As unmanned vehicles increasingly protect U.S soldiers and airmen, unmanned watercraft will increasingly protect sailors, says a high-ranking naval officer who manages a part of the Navy’s unmanned vehicles development program.
Eventually, manned vehicles and the current set of unmanned air and surface vehicles will work in collaboration with unmanned watercraft, Capt. Duane Ashton, said at the AUVSI’s Unmanned Systems conference in Washington, D.C. The purpose of using unmanned vehicles “is very clear, we want to get the sailor out of harms way,” he said, and there are several special warfare programs instituted to achieve that goal.
Ashton is the Navy’s “major program manager” for its “Unmanned Maritime Systems Office” (identified as PMS 406). The office led by Ashton is under the Navy’s “program executive office littoral and mine warfare” (PEO LMW) section and is charged with aligning “unmanned maritime vehicle” (UMV) programs with advanced development programs.
Modular vehicles are among the systems under development, according to Aston. “They have to be modular, plug and play open systems,” that provide “quick and mobile controls,” he said. That includes the “modular unmanned surface craft littoral” (MUSCL), which is an example of a user operational evaluation system. It is a portable unmanned surface vehicle (USV) that would go up a river ahead of troops, and focus on the riverbanks, gleaning intelligence that would be sent back, thereby keeping the unit “out of harm’s way,” he said.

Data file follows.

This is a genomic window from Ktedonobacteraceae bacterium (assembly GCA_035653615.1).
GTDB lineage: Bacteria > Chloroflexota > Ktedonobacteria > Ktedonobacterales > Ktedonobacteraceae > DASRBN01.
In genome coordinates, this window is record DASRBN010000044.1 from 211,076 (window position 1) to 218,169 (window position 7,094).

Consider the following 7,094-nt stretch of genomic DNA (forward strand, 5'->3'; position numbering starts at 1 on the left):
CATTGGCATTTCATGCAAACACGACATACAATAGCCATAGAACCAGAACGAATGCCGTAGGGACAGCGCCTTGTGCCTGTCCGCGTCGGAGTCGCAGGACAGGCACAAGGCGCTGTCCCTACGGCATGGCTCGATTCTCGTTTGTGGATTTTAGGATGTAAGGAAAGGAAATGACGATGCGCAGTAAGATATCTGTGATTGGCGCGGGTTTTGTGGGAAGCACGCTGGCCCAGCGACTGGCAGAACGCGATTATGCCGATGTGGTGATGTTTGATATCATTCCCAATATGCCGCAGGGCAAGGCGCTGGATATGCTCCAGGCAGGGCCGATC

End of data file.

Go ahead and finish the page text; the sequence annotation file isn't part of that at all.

However, the MUSCL has a communications problem, according to Ashton. If those craft are deployed in rivers—which have bends and curves—they lose communication once they are “beyond the line of sight” of communications, he said. But it is very important for the unmanned vehicle to get the intelligence, surveillance and reconnaissance to the war fighters, he said.
The Navy has recognized the challenges associated with developing such unmanned watercraft, and has made changes to the “Operational Navy” (OPNAV) guidance document directing the development of those vehicles, according to Ashton. An OPNAV document contains sets of instructions and written orders directing everything from what a piece of equipment is used for, and how to use it properly. The changes to the OPNAV document create an “opportunity for traditional acquisition, and advanced development,” and to be able to bring those together, from science and technology (S&T) through the fielding of systems, he said.
There are several ways of facilitate the development of those vehicles, including increasing the focus on user operational systems, and evaluation systems, according to Ashton. User operated evaluation system in use in prototypes that are deployed fleet will identify where the system is “falling short in terms of capabilities.”
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But the technical problems, she said, are not as tough as the cultural shift as the Navy moves toward greater innovation at every level.